Roman Glass Dropper Flask


An Ancient Roman glass flask made with translucent clear blue glass and covered with iridescence. T presents an ovoid body, a short neck which opens in a wide flaring mouth, finished with a rolled rim. The base of the flask presents small ribbing signs and the bottom rises slightly at the centre. The flaring mouth is attached to the body on the neck, with only a tiny hole to let through the liquid stored inside.

Date: 3rd Century AD
Provenance: UK art market, acquired prior to 1980.
Condition: Fine condition with earthy encrustations. on the surface

In stock

SKU: ES-19153 Category: Tags: ,

Glass was often the preferred material for storing expensive oils, perfumes, and medicines because it was not porous. The small body and mouth allowed the user carefully to pour and control the amount of liquid dispensed. By the 1st century AD, the technique of glass-blowing had revolutionised the art of glass-making, allowing for the production of small medicine, incense, and perfume containers in new forms. These small glass bottles are found frequently at Hellenistic and Roman sites, especially in cemeteries, and the liquids which filled them would have been gathered from all corners of the expansive Roman Empire.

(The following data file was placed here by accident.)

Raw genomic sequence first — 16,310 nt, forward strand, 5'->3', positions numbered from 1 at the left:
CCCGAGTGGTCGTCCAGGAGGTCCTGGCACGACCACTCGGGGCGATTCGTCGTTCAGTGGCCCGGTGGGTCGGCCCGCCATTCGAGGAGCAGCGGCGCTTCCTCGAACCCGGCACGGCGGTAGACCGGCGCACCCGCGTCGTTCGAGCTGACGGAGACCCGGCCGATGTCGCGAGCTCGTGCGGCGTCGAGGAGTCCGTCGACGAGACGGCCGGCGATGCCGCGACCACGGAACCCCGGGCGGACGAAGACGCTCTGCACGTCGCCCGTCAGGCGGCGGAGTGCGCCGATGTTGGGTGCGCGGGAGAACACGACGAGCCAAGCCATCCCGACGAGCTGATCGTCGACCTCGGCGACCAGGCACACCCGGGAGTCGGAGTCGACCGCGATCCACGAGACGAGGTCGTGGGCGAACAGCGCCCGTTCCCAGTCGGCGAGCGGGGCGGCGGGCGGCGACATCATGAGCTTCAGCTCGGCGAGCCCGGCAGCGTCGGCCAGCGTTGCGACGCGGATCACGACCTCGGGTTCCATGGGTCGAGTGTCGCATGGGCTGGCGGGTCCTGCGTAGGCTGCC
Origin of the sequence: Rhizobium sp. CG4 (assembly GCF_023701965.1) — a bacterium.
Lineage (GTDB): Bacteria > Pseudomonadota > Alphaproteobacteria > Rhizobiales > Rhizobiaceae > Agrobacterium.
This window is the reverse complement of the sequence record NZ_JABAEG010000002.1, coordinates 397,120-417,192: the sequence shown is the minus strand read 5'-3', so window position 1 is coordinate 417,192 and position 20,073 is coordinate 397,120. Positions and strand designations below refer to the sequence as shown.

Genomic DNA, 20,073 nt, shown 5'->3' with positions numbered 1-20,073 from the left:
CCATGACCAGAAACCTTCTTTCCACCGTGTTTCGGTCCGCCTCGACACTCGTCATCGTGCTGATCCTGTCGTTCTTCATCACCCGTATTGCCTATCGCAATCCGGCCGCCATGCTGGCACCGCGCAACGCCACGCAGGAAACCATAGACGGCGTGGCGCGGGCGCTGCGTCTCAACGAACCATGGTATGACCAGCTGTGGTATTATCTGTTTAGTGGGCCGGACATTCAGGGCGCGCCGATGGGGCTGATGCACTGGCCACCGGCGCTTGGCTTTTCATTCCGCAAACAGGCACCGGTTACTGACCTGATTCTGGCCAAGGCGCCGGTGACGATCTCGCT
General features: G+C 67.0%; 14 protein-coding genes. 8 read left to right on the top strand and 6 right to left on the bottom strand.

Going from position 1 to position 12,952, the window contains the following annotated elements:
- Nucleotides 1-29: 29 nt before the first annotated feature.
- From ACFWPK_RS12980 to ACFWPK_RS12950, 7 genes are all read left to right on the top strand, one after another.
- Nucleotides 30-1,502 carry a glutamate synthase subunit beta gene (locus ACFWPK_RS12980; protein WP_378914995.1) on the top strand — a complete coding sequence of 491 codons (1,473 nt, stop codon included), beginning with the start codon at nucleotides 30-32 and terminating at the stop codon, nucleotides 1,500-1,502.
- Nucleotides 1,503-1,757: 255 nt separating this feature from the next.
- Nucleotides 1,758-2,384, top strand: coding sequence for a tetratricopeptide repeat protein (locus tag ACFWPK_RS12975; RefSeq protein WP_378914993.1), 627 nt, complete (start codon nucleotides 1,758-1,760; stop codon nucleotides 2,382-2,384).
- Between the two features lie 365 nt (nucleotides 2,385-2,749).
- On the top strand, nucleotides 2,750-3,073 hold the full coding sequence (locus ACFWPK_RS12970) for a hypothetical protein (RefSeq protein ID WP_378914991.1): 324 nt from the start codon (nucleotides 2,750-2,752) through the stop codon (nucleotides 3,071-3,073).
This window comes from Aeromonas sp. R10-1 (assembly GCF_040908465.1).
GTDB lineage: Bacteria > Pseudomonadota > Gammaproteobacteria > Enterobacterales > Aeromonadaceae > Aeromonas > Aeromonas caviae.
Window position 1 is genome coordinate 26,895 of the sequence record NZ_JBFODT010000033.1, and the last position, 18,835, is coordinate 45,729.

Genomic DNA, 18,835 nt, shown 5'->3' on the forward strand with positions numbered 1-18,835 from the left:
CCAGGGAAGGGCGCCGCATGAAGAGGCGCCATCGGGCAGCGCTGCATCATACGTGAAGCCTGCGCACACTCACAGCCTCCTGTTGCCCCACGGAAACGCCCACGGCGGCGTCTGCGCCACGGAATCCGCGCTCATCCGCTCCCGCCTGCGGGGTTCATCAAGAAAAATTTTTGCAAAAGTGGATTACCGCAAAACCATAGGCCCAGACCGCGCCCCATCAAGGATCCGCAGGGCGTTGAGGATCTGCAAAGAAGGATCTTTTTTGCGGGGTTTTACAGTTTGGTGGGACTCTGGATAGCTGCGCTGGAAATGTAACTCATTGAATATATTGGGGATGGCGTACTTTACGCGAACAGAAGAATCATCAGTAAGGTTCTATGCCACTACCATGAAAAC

The iridescence on ancient Roman glass was unintentional, and was caused by weathering on its surface. The extent to which a glass object weathers depends mainly on the burial conditions; however, the humidity, heat, and type of soil in which the glass was buried also all affect its preservation.

To find out more about Roman glass please see our relevant blog post: Collecting Roman Glass.

Weight 54.7 g
Dimensions H 8.3 cm



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